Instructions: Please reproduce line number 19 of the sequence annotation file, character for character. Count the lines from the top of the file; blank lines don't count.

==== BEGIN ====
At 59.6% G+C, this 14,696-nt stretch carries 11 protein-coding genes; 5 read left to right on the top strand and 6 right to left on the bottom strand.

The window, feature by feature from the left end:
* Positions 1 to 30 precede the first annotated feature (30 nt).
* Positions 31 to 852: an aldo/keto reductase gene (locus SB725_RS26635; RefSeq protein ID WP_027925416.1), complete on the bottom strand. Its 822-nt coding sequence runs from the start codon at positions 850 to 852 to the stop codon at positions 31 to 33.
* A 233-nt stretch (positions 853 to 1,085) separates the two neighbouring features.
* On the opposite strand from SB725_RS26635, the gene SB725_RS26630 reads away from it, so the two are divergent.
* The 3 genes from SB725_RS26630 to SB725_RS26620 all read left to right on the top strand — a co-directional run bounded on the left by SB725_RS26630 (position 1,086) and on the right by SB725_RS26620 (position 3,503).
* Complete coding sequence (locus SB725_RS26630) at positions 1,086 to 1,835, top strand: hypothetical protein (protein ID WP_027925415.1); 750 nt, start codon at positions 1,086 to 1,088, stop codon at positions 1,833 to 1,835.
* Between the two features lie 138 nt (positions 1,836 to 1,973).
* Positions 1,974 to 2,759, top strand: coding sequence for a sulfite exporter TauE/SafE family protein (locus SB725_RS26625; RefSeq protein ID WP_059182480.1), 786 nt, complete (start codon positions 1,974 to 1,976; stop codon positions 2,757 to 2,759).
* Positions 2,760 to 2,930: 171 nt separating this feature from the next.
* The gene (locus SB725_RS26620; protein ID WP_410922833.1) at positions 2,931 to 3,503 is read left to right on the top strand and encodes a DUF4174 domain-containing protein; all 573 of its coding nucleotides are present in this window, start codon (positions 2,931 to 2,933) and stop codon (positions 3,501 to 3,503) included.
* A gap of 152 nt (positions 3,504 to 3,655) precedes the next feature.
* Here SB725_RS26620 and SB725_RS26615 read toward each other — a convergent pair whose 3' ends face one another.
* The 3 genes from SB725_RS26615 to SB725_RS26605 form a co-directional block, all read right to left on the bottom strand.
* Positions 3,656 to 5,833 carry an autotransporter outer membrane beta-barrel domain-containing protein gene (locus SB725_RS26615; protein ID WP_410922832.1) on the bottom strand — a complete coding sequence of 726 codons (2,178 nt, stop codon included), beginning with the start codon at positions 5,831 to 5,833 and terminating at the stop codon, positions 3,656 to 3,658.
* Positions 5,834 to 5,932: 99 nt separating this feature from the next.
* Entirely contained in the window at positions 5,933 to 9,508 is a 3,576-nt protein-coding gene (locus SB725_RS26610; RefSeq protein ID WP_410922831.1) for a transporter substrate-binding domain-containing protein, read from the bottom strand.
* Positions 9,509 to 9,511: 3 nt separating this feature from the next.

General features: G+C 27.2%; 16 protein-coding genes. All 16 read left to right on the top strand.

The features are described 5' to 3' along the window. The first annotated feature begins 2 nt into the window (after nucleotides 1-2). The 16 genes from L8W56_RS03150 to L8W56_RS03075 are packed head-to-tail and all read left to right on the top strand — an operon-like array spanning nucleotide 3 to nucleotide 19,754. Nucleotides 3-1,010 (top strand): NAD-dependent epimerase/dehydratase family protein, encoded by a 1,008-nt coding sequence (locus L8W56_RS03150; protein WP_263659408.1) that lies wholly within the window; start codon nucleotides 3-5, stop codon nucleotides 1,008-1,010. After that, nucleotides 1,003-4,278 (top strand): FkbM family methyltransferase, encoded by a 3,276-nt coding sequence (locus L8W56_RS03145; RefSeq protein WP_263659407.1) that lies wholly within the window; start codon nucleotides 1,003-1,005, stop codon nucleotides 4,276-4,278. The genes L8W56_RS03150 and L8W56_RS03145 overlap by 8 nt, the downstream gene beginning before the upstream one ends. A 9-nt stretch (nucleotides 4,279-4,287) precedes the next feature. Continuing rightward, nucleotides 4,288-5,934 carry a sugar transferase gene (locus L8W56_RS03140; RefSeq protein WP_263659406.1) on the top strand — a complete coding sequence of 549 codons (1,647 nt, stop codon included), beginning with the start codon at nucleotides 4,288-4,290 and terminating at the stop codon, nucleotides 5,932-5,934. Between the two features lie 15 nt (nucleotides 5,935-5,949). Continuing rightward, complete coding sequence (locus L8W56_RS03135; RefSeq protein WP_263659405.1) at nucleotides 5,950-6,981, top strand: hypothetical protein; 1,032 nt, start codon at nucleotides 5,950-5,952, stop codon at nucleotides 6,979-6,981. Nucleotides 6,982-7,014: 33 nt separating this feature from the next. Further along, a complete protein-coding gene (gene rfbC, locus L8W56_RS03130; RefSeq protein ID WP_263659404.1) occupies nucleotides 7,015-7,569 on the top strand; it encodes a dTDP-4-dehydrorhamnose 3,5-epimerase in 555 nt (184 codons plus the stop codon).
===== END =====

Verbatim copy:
* Positions 9,509 to 9,511: 3 nt separating this feature from the next.